African American Spirituality & Song – I’m on my way to freedom land

In prayer we trust / By hope we live / On truth we stand / From our heart we give / Love. —Sweet Honey in the Rock

Dr. Bernice Johnson Reagon founded the iconic African American a cappella group, Sweet Honey in the Rock, which has been performing for over forty years. In her book If You Don’t Go, Don’t Hinder Me, Dr. Reagon recounts how many of the songs of the Civil Rights Movement had their origins in the spirituals of the nineteenth century. The first verse of the title song of her book goes, “I’m on my way to Canaan land / I’m on my way to Canaan land / I’m on my way to Canaan land / I’m on my way, great God, I’m on my way.”
She writes:

During the Civil Rights Movement of the 1960s, we sang this song but changed the word “Canaan” to freedom:
I’m on my way to freedom land / I’m on my way, great God, I’m on my way.

One word, “freedom,” documents the time period. One would not have been able to sing freedom during the time when slavery was an integral part of this country.

By the twentieth century, the 1960s, we had cleared enough space with our living and struggling and dying and going on that, no matter what, we could say and sing: “I want my freedom now!” . . .

Whether you sang “freedom” during the sixties or the older traditional text with the word “Canaan,” in essence the song says, I must leave or change where I am, and I want you to go with me:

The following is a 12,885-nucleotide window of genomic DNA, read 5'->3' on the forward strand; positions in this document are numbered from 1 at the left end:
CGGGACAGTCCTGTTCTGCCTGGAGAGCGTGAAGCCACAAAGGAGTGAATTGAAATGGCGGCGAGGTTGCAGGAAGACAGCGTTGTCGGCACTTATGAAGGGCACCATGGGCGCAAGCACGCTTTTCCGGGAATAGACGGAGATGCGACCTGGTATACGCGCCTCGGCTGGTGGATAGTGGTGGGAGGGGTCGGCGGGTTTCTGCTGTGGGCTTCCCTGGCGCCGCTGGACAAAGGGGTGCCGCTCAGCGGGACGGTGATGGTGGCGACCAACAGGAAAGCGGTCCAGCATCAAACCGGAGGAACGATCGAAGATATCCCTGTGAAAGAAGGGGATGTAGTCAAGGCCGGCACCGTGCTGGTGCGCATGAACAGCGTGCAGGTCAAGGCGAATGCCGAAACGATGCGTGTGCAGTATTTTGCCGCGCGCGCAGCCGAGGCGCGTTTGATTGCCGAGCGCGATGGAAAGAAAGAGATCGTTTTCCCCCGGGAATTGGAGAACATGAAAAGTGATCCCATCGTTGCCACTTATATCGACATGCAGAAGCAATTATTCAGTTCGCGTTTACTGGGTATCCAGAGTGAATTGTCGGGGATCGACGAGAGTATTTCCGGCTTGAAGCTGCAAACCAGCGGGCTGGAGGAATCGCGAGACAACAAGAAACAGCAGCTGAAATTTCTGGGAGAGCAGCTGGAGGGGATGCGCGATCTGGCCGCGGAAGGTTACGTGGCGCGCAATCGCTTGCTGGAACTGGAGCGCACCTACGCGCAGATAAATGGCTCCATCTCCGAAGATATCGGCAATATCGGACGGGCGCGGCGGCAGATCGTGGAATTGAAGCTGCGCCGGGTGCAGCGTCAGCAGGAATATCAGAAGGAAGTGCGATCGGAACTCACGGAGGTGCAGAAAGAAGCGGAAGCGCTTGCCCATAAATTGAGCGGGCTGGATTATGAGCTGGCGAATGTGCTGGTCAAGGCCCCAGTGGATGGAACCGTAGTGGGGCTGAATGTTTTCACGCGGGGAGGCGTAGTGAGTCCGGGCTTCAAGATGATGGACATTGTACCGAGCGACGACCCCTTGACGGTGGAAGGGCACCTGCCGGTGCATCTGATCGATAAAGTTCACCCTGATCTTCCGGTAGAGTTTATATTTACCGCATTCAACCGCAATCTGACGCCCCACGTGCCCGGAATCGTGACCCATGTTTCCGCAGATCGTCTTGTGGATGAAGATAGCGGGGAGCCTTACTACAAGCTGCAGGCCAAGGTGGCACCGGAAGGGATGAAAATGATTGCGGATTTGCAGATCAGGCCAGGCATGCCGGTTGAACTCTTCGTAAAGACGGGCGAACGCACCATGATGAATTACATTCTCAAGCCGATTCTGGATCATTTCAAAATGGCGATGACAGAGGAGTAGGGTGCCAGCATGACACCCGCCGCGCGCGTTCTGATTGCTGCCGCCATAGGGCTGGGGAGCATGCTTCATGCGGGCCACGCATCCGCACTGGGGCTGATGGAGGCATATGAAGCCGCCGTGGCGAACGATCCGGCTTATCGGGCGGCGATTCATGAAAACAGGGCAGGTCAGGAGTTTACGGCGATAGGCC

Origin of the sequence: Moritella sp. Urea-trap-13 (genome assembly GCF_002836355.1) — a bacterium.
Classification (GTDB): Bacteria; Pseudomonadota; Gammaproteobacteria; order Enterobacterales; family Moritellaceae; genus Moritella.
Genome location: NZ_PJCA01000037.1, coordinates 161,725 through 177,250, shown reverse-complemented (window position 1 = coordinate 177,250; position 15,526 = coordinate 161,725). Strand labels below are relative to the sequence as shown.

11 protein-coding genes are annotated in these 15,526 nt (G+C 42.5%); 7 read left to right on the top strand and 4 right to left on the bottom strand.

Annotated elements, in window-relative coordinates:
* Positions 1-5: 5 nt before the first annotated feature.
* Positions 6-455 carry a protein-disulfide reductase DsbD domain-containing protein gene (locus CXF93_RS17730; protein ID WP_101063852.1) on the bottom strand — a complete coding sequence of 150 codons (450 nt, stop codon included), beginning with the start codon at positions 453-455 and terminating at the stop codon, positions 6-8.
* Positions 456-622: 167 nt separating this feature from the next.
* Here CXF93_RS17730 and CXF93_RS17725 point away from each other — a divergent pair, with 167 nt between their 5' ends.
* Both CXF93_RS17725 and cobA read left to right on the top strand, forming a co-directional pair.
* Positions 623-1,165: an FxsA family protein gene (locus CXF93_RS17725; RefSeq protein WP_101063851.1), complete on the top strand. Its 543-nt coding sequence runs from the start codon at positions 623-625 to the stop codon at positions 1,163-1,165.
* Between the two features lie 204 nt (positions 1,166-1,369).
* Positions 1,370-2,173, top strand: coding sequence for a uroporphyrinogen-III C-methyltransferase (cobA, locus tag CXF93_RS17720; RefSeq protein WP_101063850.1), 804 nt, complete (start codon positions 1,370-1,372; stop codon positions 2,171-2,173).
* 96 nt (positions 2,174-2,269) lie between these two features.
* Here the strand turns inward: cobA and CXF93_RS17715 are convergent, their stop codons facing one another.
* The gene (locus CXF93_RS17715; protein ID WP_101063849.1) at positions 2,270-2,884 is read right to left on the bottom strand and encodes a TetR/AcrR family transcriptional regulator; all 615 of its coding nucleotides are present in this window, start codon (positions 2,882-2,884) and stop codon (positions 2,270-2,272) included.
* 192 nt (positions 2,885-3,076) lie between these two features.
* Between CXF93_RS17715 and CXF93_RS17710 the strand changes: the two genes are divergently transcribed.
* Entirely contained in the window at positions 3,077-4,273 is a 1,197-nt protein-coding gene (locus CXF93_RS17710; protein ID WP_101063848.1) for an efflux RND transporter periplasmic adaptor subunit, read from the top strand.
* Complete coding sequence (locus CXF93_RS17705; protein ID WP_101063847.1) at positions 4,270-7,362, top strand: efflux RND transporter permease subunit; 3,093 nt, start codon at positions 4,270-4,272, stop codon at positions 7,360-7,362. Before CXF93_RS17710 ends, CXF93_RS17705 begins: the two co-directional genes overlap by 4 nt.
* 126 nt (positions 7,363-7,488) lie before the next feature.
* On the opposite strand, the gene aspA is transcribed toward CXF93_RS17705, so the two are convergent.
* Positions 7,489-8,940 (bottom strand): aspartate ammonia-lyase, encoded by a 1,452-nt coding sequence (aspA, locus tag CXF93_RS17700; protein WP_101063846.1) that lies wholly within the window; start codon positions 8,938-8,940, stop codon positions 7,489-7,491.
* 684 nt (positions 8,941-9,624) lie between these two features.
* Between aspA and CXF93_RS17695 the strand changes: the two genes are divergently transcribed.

I asked my mother come and go with me / I’m on my way, great God, I’m on my

Brother, sister, pastor . . . I want you to go, but if you don’t go, get out of my way:
If you don’t go, going anyhow / I’m on my way, great God, I’m on my way.
If you don’t go, don’t hinder me. . . .

During the nineteenth century, being on your way out of slavery usually meant leaving a place to go to another place, covering geographical territory. You actually had to put distance between where you were and where you were headed. During the twentieth-century Civil Rights Movement, being on your way often meant staying where you were and wreaking havoc in your local community, insisting on its transformation so that a new construction could be possible. Black people were determined to rearrange space for themselves and their future. We knew that as tax-paying citizens we deserved access to opportunities and resources provided by our organized governing bodies. It really was well overdue, this standing up and taking up new space—we had to move! . . .

Richard again: This is the power of the spirituals! Such sacred songs transcend time, still bringing solidarity, hope, and freedom to people today. 

Bernice Johnson Reagon, If You Don’t Go, Don’t Hinder Me: The African American Sacred Song Tradition (University of Nebraska Press: 2001), 2, 3–4. 
We invite you to experience the spiritual power of music through Gospel singer Mahalia Jackson’s rendition of “I’m On My Way.”

  • A Richard Rohr’s Daily Meditation from the Centre for Action & Contemplation

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